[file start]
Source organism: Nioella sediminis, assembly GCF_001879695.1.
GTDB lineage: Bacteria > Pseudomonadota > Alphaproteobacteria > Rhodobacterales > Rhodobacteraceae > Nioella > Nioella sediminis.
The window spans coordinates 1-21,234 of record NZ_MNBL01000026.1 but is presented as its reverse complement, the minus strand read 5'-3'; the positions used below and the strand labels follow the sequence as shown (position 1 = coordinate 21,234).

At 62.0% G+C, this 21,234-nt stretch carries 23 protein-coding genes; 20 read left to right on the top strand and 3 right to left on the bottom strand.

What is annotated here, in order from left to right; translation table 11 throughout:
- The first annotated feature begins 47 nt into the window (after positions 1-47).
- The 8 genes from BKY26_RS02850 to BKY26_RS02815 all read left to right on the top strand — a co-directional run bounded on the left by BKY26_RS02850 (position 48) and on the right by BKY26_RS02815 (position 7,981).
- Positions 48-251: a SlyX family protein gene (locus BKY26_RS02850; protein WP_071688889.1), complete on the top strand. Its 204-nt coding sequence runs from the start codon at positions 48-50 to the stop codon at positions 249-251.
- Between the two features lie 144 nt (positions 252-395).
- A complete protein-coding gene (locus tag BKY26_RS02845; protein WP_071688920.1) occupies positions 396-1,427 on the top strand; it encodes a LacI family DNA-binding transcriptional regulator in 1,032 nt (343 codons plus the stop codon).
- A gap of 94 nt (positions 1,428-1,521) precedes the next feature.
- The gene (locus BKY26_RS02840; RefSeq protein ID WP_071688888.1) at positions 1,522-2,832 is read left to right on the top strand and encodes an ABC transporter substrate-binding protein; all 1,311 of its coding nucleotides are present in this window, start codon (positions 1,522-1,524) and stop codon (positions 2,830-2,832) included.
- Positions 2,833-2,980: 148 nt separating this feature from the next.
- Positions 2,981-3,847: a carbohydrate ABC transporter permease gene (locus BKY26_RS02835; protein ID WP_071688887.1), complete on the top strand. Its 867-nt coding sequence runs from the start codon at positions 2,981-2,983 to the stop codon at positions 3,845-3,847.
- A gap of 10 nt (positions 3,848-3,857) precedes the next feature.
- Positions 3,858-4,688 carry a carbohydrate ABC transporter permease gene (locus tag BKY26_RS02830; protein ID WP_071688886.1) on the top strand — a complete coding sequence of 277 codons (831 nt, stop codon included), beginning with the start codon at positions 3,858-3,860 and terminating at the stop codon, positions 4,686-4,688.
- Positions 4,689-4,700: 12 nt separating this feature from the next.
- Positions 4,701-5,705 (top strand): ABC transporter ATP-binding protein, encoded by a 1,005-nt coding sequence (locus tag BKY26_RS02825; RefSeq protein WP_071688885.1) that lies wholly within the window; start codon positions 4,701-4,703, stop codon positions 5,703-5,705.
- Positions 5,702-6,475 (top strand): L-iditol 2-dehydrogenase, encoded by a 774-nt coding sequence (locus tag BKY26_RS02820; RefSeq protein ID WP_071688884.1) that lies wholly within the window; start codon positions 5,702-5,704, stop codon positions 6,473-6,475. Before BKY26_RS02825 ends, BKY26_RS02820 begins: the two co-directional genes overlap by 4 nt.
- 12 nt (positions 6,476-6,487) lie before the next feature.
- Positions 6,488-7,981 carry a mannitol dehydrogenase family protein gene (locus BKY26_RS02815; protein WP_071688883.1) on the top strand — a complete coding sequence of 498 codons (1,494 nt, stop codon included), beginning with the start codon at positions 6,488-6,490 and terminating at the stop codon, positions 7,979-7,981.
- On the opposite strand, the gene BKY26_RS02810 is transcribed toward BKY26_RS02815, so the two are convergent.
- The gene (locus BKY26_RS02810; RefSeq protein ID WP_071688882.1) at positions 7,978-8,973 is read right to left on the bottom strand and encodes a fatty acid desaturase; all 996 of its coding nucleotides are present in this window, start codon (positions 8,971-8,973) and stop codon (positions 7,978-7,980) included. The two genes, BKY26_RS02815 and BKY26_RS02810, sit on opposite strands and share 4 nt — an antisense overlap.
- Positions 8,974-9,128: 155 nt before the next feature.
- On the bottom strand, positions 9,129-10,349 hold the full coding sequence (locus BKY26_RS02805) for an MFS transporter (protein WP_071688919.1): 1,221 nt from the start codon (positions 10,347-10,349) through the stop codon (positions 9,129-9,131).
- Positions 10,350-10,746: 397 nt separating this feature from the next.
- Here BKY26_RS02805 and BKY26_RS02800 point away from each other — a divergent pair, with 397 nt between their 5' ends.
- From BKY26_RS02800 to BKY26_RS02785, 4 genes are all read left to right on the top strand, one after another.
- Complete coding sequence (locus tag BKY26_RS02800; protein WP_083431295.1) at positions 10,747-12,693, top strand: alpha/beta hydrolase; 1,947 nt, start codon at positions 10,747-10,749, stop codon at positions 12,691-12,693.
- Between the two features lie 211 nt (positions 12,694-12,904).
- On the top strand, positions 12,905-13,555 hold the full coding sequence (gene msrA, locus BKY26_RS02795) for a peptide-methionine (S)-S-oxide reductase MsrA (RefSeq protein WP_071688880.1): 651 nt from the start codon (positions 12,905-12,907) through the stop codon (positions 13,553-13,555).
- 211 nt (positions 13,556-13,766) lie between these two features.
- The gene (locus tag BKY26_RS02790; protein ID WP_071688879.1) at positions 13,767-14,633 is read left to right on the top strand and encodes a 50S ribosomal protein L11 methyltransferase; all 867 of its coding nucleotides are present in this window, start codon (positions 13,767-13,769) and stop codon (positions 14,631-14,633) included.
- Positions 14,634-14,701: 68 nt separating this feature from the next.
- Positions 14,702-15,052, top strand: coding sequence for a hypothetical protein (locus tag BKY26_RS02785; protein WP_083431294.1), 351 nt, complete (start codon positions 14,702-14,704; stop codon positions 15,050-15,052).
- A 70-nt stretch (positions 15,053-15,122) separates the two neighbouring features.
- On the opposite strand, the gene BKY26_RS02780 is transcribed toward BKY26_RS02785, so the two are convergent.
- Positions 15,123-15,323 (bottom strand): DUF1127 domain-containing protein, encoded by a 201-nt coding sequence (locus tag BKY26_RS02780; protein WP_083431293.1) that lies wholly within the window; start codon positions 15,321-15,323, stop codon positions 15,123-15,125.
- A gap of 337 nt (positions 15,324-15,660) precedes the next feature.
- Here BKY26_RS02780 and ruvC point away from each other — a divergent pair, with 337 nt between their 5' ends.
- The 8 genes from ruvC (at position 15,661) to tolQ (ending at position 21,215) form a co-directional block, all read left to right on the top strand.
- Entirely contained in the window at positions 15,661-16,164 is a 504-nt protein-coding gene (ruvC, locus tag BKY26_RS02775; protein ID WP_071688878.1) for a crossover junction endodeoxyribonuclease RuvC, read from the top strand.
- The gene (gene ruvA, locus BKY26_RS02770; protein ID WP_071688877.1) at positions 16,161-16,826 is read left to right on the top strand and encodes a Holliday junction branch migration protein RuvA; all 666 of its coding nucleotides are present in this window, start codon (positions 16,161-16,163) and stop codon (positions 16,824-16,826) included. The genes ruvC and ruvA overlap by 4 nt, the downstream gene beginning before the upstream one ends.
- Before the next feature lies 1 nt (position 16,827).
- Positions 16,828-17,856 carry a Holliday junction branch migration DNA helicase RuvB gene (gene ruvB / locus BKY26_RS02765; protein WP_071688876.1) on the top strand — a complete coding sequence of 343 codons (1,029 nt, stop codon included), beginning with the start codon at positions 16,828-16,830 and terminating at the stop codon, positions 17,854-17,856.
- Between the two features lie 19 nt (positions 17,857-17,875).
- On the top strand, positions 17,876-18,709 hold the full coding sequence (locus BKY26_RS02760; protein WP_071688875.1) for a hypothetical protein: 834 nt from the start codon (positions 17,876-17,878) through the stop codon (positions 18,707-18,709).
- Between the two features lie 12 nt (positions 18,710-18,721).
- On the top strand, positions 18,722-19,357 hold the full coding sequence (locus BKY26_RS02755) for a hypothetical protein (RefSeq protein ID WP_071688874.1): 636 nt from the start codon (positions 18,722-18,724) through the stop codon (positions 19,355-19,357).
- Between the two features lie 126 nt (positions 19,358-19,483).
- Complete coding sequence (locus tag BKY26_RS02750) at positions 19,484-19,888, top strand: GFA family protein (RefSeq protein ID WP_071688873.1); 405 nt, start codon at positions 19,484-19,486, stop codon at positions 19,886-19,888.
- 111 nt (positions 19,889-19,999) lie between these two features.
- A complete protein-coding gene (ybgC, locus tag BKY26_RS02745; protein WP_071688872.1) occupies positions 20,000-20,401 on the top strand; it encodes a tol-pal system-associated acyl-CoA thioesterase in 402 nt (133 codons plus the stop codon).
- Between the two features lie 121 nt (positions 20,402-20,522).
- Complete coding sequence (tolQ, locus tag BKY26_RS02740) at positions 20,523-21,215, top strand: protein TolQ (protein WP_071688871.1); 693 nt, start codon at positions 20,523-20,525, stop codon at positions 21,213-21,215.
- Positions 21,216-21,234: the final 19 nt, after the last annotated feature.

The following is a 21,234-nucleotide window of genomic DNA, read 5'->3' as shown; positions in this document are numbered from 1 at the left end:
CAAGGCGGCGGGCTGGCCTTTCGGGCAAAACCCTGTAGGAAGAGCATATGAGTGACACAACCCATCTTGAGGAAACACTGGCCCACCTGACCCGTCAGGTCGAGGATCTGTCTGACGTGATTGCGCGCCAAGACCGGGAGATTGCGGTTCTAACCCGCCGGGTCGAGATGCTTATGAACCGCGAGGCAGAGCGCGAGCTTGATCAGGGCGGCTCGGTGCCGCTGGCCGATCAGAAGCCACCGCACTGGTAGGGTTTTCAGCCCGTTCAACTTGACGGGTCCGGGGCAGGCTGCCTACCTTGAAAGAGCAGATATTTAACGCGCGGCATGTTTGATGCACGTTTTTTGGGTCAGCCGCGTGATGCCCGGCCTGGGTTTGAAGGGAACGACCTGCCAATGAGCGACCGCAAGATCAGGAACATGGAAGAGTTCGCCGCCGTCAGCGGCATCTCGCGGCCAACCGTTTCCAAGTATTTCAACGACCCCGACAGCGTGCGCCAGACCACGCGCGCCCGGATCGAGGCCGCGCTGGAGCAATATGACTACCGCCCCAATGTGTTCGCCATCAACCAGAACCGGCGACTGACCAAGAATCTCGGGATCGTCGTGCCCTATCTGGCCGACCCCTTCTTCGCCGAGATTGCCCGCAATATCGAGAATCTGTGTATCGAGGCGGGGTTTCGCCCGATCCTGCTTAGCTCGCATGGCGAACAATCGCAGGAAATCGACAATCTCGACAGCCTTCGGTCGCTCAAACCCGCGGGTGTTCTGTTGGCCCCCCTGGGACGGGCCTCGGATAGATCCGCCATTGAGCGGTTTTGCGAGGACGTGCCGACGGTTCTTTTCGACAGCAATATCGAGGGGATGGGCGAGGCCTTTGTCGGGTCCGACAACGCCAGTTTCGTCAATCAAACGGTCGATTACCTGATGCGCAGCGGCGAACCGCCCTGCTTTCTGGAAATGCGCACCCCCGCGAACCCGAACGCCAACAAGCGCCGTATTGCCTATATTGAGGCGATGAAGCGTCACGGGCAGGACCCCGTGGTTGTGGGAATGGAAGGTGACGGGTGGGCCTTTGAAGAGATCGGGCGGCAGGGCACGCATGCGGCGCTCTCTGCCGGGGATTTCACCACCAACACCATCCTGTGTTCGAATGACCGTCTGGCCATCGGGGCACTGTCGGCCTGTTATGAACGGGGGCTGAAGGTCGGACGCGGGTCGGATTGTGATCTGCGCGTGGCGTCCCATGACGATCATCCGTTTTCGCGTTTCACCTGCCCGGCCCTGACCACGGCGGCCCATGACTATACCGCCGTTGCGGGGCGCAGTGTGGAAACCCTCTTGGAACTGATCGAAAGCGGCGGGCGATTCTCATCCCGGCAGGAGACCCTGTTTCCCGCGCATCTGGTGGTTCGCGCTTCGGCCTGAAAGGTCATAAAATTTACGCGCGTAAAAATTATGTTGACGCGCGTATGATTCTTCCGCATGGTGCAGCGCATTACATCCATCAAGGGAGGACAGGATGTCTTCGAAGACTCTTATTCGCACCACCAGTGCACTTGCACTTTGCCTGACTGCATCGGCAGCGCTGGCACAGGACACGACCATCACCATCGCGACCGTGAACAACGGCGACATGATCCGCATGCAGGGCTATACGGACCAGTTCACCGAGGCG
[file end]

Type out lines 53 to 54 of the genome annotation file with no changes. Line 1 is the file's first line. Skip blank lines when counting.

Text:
- A complete protein-coding gene (ybgC, locus tag BKY26_RS02745; protein WP_071688872.1) occupies positions 20,000-20,401 on the top strand; it encodes a tol-pal system-associated acyl-CoA thioesterase in 402 nt (133 codons plus the stop codon).
- Between the two features lie 121 nt (positions 20,402-20,522).